By Sunnivie Brydum
Originally published on Advocate.com June 04 2014 1:41 PM ET
Residents of Long Beach, Calif., elected Robert Garcia mayor in Tuesday's city election, marking the first time an openly gay man will serve as the city's chief executive.
When he takes office July 15, Garcia will also become the city's first Latino mayor, after defeating his fellow Democratic opponent Damon Dunn, with 52.1 percent of the vote, according to the Gay and Lesbian Victory Fund. Tuesday's election was a runoff between Garcia and Dunn, who defeated eight other contenders in an April primary. If elected, Dunn would have become the city's first African-American mayor.
Garcia will take the office from outgoing mayor Bob Foster, who has served since 2006, and for whom Garcia served as vice mayor since July 2012. Garcia has been a member of the Long Beach City Council since 2009, and at age 36, is also the youngest person ever elected mayor of Long Beach, according to NBC Los Angeles affiliate KNBC.
Garcia, who immigrated to the U.S. from Peru with his family when he was 5 years old, acknowledged the historic nature of his election but stressed that he will work to represent all of Long Beach's residents, which numbered 467,892 according to the 2012 U.S. Census (the last year for which data is available). Long Beach, which sits just south of Los Angeles, is the California's seventh largest city and the nation's 36th largest, according to Victory Fund.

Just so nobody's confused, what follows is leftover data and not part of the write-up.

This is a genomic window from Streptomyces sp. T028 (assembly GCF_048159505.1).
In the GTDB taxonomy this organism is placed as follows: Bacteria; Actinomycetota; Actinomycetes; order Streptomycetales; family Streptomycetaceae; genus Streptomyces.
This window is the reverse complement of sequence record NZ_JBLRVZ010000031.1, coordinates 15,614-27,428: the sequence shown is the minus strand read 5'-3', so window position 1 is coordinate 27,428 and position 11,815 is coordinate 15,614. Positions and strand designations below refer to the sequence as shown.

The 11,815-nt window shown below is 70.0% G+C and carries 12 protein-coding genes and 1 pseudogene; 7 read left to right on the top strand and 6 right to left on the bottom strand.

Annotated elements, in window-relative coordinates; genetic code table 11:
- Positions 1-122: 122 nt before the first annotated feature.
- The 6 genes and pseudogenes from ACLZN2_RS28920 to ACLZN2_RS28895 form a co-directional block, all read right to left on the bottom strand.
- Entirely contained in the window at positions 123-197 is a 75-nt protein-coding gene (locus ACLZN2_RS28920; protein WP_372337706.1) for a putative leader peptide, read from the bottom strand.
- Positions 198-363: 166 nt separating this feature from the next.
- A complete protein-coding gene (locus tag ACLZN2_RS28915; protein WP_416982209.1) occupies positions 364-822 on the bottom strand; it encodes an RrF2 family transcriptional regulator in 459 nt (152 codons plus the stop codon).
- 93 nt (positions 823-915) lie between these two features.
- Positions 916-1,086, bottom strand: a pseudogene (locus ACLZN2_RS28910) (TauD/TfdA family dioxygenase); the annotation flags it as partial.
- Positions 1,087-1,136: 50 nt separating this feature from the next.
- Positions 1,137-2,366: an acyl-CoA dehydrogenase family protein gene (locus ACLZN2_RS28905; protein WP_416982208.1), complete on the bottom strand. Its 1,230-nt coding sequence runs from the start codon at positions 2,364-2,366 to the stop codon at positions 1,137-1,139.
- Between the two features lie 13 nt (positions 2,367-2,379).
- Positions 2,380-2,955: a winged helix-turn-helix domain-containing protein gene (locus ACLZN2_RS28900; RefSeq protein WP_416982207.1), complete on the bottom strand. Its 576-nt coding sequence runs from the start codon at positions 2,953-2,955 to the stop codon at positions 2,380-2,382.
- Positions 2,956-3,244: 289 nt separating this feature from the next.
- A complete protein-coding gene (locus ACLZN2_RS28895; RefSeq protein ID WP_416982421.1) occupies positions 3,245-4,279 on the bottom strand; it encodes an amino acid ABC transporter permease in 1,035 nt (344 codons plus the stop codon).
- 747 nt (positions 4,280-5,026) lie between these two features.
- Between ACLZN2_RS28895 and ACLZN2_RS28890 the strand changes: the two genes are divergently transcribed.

"I think you run, not necessarily to be the first, I know that there are certainly historical implications of my election," Garcia told KNBC. "I’m in this to be mayor of everyone, no matter the age or the color of their skin or who they love."
In other California political news, the race for state controller was too close to call as of press time. Out former State Assembly speaker John Perez, a Democrat, and Republican businessman David Evans were in a dead heat for second place, with about 22 percent of the vote each, and state tax board member Betty Yee, another Democrat, was close behind with 21 percent, according to Capital Public Radio. Republican Ashley Swearengin, the mayor of Fresno, appeared to have first place wrapped up with 24 percent of the vote. Under California's "top two" primary system, the first- and second-place finishers, regardless of party, will face each other in the general election in November.
Watch KNBC's interview with Garcia below.